Physically-Based Rendering WebGL demo

I have finally made available a WebGL physically-based rendering demo I wrote a couple of years ago. I have used this demo as a playground to experiment with various rendering techniques and algorithms. The version I just published is not the full version I wrote, but a slightly cleaned-up copy with a few features removed. Even without all its features, this demo is still useful and interesting. The screenshots below come directly from the public demo.

Note: most of the assets are rather large (the entire demo is about 150 MiB). Please be patient after selecting a new material, environment or model to give your browser the time to stream all the assets. Your browser must support two extensions, GL_OES_standard_derivatives and GL_EXT_shader_texture_lod.

Rough metallic layer base with glossy tinted varnish

Available features

  • Cook-Torrance microfacet specular BRDF (GGX) and Lambertian diffuse BRDF
  • HDR/linear lighting
  • Standard material parameters: base color, metallic, roughness, reflectance, emissive
  • Clear coat parameters to simulate a second layer
  • Clear coat layer absorption
  • Anisotropic materials
  • Approximated translucent (subsurface) materials (direct and indirect lighting)
  • Normal mapping
  • Ambient occlusion mapping
  • Post processing: bloom, color grading, contrast, saturation, color aberrations, levels
  • Image-based lighting (3 bands Spherical Harmonics and RGBM specular reflections)
  • Physically-based camera (shutter speed, sensitivity and aperture)
  • Physical light units
  • Point light, spot light and directional light
  • IES light profiles (spot and point light)
  • Light color temperature
  • Geometric anti-aliasing roughness
  • Disc light approximation for directional light
  • Micro shadowing on direct lighting
  • Ambient occlusion horizon fading
  • ACES-like tone-mapping

Wooden surface lit by a directional light and IBL

Features implemented but not available

  • Exponential-height fog with directional light scattering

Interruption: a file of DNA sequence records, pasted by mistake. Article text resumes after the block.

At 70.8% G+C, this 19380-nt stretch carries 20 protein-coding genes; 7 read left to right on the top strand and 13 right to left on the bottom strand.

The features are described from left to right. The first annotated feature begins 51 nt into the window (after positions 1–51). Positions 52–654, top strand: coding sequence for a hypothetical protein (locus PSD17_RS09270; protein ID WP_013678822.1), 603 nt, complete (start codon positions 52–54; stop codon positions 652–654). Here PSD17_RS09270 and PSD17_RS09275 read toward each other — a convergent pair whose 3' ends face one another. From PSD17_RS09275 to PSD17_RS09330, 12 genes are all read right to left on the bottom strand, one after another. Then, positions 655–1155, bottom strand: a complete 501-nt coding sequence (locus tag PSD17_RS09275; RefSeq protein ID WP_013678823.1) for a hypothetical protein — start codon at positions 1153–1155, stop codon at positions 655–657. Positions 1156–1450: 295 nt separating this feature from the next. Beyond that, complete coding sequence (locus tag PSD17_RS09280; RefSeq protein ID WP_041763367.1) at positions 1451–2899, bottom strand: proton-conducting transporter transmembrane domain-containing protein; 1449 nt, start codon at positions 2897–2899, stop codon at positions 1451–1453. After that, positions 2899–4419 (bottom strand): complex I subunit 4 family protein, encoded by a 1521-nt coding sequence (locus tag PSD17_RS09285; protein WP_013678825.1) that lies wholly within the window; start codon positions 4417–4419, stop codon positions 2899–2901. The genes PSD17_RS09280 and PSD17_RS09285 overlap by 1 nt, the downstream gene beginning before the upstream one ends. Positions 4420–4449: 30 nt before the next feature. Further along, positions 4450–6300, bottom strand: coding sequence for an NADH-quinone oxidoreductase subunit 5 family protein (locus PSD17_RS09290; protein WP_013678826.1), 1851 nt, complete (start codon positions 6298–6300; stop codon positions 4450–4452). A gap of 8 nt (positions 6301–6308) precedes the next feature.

• Area lights: tubes and spheres
  • Disney diffuse
  • Diffuse anti-aliasing
  • A bunch of other things I can’t remember for now

Subsurface material model approximating the transmission of direct and indirect lighting

How to use

I will not detail all the features of the demo but here are a few things you can try:

  • Zoom in and out with the mouse wheel
  • Click and drag to move around the object
  • Right-click and drag to pan the camera
  • With either the sphere or material sphere selected in Rendering > Model, use the various sliders in the Material section to create your own material. You can also select a built-in material (some are textured, others are not)
  • Change the IBL using Environment > Map to affect the lighting
  • The statue model uses a subsurface material model
  • Use Rendering > Screemshot to capture a screenshot of the scene without the UI

Material with normal mapping and ambient occlusion mapping

Known limitations and issues

  • No shadows :)
  • The JavaScript code is horribly messy
  • The shaders are not very clean (they are 1,000x times nicer in the native renderer that was born from this prototype)
  • The RGBM encoding messes up some of the background environment maps (like river), this was mostly fixed with a better version of the encoder but I did not regenerate the assets
  • The environment map processor I use is not publicly available
  • Most assets are ridiculously huge

Acknowledgements

This demo uses a slightly modified copy of three.js from ~2 years ago. I hacked three.js to let me upload each mip level of a cubemap. The environment maps are generously provided by hdrlabs.com and Bernhard Vogl. The textures have been created using Substance Designer and 3D-Coat.

Run the demo!.

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